This report provides key insights into substance use behaviors of U.S. high school students during 2009–2019. Encouraging findings include decreasing prevalence of current alcohol use and decreases in the prevalence of lifetime use of marijuana, cocaine, methamphetamine, heroin, synthetic marijuana, and injection drug use. However, the findings in this report underscore that substance use among high school students remains common, with approximately one in three students reporting current alcohol use, one in five reporting current marijuana use, and one in seven reporting current binge drinking. Because of the ongoing U.S. opioid crisis, of particular concern are the high rates of lifetime (one in seven students) and current prescription opioid misuse (one in 14 students) and high rates of co-occurring substance use among students currently misusing prescription opioids.
Notable demographic differences and patterns in substance use among high school students are identified in this report. Specifically, males had substantially higher rates of cocaine, methamphetamine, heroin, and injection drug use compared with females, and females had substantially higher rates of current alcohol use and current binge drinking. In addition, females had higher rates of current prescription opioid misuse compared with males, and this pattern persisted in multivariable models where males had lower adjusted prevalence ratios for current prescription opioid misuse compared with females. Differences also occurred in substance use patterns across racial/ethnic groups. For example, black and Hispanic students reported higher rates of current prescription opioid misuse compared with white students; in contrast, white students reported the highest rates of current alcohol use and binge drinking, followed by Hispanic and black students. These substance use patterns by racial/ethnic groups are similar to those identified in other U.S. youth substance use surveys (https://www.samhsa.gov/data/report/2018-nsduh-detailed-tablesexternal icon). This heterogeneity in substance use patterns among demographic groups can be used to guide development of tailored and targeted prevention messages and interventions.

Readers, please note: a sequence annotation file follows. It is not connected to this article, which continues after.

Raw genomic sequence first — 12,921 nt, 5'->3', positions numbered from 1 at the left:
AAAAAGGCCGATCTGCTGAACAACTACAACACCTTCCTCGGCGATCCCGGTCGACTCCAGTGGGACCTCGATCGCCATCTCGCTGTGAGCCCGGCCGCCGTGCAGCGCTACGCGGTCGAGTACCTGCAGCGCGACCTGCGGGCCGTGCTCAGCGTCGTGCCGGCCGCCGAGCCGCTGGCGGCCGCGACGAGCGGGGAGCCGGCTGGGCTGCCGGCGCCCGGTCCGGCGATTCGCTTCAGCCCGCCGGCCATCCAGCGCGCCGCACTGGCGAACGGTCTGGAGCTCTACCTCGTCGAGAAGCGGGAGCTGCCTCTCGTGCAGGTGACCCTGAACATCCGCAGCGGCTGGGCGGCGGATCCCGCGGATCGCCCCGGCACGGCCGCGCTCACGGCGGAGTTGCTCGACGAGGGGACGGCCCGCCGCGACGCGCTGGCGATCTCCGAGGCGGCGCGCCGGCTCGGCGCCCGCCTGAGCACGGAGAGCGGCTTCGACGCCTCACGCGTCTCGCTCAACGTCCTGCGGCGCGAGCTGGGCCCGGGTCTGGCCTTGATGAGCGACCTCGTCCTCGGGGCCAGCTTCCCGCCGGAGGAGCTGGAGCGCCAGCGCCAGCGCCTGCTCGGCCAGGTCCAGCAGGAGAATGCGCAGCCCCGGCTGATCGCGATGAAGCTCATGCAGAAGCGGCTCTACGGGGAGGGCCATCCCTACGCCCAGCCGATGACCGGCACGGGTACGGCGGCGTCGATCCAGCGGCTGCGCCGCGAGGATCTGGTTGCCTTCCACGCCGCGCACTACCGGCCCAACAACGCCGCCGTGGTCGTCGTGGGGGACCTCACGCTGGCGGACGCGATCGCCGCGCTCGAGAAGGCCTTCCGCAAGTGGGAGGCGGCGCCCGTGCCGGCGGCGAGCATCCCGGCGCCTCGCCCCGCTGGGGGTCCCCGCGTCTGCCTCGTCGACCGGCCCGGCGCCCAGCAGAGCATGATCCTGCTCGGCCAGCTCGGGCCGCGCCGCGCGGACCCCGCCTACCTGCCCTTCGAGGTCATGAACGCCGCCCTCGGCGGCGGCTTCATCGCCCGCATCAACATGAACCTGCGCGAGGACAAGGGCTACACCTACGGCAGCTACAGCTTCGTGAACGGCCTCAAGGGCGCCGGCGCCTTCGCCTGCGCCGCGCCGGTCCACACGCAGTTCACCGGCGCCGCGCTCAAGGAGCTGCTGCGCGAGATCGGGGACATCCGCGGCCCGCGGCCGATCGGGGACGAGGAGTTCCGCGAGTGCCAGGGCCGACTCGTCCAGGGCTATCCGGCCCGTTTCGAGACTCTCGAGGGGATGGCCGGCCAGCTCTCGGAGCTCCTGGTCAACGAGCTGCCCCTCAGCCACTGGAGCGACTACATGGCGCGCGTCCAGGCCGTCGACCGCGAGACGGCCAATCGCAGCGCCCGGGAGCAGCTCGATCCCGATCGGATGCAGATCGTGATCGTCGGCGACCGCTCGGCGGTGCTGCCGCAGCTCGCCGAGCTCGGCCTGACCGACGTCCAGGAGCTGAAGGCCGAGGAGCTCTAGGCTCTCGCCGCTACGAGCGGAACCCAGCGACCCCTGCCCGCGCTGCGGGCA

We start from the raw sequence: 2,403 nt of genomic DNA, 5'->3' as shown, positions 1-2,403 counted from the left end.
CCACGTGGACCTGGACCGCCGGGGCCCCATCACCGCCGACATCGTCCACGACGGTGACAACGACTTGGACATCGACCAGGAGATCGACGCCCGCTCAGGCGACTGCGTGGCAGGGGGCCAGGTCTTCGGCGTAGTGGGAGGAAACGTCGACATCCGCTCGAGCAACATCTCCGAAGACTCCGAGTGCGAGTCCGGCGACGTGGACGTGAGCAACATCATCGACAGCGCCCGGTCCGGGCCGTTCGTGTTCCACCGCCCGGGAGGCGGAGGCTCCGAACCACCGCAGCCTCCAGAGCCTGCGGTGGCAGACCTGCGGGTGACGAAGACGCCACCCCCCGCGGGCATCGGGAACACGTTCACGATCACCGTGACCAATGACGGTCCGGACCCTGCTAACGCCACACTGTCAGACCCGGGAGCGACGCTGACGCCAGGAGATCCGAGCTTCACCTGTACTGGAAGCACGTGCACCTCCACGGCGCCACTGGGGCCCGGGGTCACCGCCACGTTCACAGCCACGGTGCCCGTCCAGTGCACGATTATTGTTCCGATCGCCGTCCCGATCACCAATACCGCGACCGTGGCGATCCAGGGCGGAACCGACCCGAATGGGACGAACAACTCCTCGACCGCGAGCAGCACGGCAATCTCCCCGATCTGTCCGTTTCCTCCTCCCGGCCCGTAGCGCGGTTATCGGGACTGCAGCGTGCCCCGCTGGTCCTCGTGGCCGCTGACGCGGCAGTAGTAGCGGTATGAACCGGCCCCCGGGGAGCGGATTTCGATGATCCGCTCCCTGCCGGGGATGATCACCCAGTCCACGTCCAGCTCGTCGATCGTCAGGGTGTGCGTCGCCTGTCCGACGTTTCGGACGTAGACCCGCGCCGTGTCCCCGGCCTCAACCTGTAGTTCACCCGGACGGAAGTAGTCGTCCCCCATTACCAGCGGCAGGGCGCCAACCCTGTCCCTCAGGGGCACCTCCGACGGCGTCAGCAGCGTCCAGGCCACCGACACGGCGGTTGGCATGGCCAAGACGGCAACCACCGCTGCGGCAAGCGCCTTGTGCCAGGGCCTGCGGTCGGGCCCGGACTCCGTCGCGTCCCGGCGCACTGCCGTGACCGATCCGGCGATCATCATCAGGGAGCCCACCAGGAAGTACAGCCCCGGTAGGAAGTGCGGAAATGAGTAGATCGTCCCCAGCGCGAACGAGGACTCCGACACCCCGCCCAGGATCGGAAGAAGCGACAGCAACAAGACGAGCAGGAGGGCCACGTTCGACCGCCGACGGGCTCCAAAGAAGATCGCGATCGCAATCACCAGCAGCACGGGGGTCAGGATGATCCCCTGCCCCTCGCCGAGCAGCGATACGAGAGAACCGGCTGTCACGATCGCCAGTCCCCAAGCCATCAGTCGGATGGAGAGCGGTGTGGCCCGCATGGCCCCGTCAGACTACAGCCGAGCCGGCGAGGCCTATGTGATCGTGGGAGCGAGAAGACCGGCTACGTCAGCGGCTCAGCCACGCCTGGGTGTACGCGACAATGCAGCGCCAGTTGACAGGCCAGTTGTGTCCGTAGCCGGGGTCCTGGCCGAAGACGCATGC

Particularly noteworthy were the universally elevated rates of substance use among self-identified sexual minority youths compared with heterosexual youths, which is consistent with previous research (12). In addition to findings regarding broader substance use patterns, this report provides actionable information on prescription opioid misuse among high school students that can be applied to ongoing efforts for preventing opioid misuse, use disorders, and overdoses. Specifically, the high rates of co-occurring substance use, especially alcohol and marijuana use, among students currently misusing prescription opioids highlights the importance of prevention efforts that focus on general substance use risk and protective factors. Notably, these associations are not limited to high school students because binge drinking and marijuana use are associated with increased prescription opioid misuse among both adults and adolescents (13). Finally, sexual minority youths also had significantly higher prevalence of current prescription opioid misuse even after controlling for other demographic and substance use characteristics, which is consistent with their overall pattern of higher rates of substance use in this study. It also further emphasizes the importance of identifying tailored prevention strategies to address disparities among this vulnerable population.